Xenobiology (XB) is a subfield of synthetic biology, the study of synthesizing and manipulating biological devices and systems. Xenobiology derives from the Greek word xenos, which means "stranger, guest". Xenobiology describes a form of biology that is not (yet) familiar to science and is not found in nature. In practice it describes novel biological systems and biochemistries that differ from the canonical DNA-RNA-20 amino acid system (see central dogma of molecular biology). For example, instead of DNA or RNA, XB explores nucleic acid analogues, termed Xeno Nucleic Acid (XNA) as information carriers. It also focuses on an expanded genetic code and the incorporation of non-proteinogenic amino acids into proteins.
- 1 Difference between xeno-, exo-, and astro-biology
- 2 Aims of xenobiology
- 3 Scientific approach
- 4 Biosafety
- 5 Governance and regulatory issues
- 6 See also
- 7 References
- 8 External links
Difference between xeno-, exo-, and astro-biology
"Astro" means "star" and "exo" means "outside". Both exo- and astrobiology deal with the search for naturally evolved life in the Universe, mostly on other planets in the circumstellar habitable zone. (These are also occasionally referred to as xenobiology.) Whereas astrobiologists are concerned with the detection and analysis of (hypothetically) existing life elsewhere in the universe, xenobiology attempts to design forms of life with a different biochemistry or different genetic code than on planet Earth.
Aims of xenobiology
- Xenobiology has the potential to reveal fundamental knowledge about biology and the origin of life. In order to better understand the origin of life, it is necessary to know why life evolved seemingly via an early RNA world to the DNA-RNA-protein system and its nearly universal genetic code. Was it an evolutionary "accident" or were there constraints that ruled out other types of chemistries? By testing alternative biochemical "primordial soups", it is expected to better understand the principles that gave rise to life as we know it.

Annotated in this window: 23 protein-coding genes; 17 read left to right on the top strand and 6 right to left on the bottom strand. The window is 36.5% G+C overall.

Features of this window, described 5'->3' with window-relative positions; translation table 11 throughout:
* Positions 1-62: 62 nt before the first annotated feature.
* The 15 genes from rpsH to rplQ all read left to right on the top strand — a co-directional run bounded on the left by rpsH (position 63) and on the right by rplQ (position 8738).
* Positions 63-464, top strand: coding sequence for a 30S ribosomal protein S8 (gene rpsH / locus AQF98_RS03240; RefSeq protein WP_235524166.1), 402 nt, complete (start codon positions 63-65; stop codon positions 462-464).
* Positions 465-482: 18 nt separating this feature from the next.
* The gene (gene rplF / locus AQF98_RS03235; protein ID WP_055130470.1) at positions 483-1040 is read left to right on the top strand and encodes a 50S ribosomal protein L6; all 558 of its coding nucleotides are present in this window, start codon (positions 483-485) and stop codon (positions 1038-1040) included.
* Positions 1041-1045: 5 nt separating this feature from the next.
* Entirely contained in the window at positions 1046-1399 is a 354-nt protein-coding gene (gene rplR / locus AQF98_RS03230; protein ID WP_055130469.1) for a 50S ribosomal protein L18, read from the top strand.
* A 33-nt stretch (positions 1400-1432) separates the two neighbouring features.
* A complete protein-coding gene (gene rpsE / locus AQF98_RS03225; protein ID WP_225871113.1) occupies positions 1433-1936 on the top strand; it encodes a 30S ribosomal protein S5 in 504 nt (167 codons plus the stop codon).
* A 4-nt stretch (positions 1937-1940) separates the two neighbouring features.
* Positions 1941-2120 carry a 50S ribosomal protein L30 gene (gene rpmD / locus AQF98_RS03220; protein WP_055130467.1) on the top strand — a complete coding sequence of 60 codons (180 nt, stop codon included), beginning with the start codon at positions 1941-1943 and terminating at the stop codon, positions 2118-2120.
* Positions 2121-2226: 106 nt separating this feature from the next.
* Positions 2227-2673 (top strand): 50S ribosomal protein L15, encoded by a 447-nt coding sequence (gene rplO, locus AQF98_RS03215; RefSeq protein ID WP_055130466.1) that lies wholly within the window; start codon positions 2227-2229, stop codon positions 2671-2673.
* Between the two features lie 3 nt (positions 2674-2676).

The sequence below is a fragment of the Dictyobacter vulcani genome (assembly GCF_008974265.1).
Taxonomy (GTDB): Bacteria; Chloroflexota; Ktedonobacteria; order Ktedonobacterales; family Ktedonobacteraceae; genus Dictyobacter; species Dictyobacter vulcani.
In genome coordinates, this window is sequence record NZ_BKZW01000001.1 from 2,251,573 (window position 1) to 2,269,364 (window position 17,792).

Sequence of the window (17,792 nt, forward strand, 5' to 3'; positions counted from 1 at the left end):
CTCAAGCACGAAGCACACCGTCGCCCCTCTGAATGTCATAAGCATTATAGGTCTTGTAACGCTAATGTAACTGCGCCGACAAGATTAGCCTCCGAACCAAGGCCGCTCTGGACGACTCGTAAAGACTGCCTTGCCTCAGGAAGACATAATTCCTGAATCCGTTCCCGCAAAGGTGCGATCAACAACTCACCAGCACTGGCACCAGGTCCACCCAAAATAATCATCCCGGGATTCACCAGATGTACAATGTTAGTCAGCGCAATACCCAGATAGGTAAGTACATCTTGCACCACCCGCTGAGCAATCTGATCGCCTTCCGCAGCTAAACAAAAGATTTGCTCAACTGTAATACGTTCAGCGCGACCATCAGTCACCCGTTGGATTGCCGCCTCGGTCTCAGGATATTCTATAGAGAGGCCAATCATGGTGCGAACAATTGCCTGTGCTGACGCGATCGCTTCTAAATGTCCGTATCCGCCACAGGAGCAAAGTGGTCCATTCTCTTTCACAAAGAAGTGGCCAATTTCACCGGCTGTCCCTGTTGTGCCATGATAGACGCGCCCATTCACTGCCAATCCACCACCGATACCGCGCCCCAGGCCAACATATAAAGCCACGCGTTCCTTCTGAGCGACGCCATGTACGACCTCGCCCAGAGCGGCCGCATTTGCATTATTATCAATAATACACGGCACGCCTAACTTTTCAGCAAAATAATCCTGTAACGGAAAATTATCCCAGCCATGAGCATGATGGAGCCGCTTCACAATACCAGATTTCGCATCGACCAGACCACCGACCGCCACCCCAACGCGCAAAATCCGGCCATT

- Xenobiology is an approach to develop industrial production system with novel capabilities by means of enhanced biopolymer engineering and pathogen resistance. The genetic code encodes in all organisms 20 canonical amino acids that are used for protein biosynthesis. In rare cases, special amino acids such as selenocysteine, pyrrolysine or formylmethionine, can be incorporated by the translational apparatus in to proteins of some organisms. By using additional amino acids from among the over 700 known to biochemistry, the capabilities of proteins may be altered to give rise to more efficient catalytical or material functions. The EC-funded project Metacode, for example, aims to incorporate metathesis (a useful catalytical function so far not known in living organisms) into bacterial cells. Another reason why XB could improve production processes lies in the possibility to reduce the risk of virus or bacteriophage contamination in cultivations since XB cells would no longer provide suitable host cells, rendering them more resistant (an approach called semantic containment)
- Xenobiology offers the option to design a "genetic firewall", a novel biocontainment system, which may help to strengthen and diversify current bio-containment approaches. One concern with traditional genetic engineering and biotechnology is horizontal gene transfer to the environment and possible risks to human health. One major idea in XB is to design alternative genetic codes and biochemistries so that horizontal gene transfer is no longer possible. Additionally alternative biochemistry also allows for new synthetic auxotrophies. The idea is to create an orthogonal biological system that would be incompatible with natural genetic systems.
In xenobiology, the aim is to design and construct biological systems that differ from their natural counterparts on one or more fundamental levels. Ideally these new-to-nature organisms would be different in every possible biochemical aspect exhibiting a very different genetic code. The long-term goal is to construct a cell that would store its genetic information not in DNA but in an alternative informational polymer consisting of xeno nucleic acids (XNA), different base pairs, using non-canonical amino acids and an altered genetic code. So far cells have been constructed that incorporate only one or two of these features.
Xeno nucleic acids (XNA)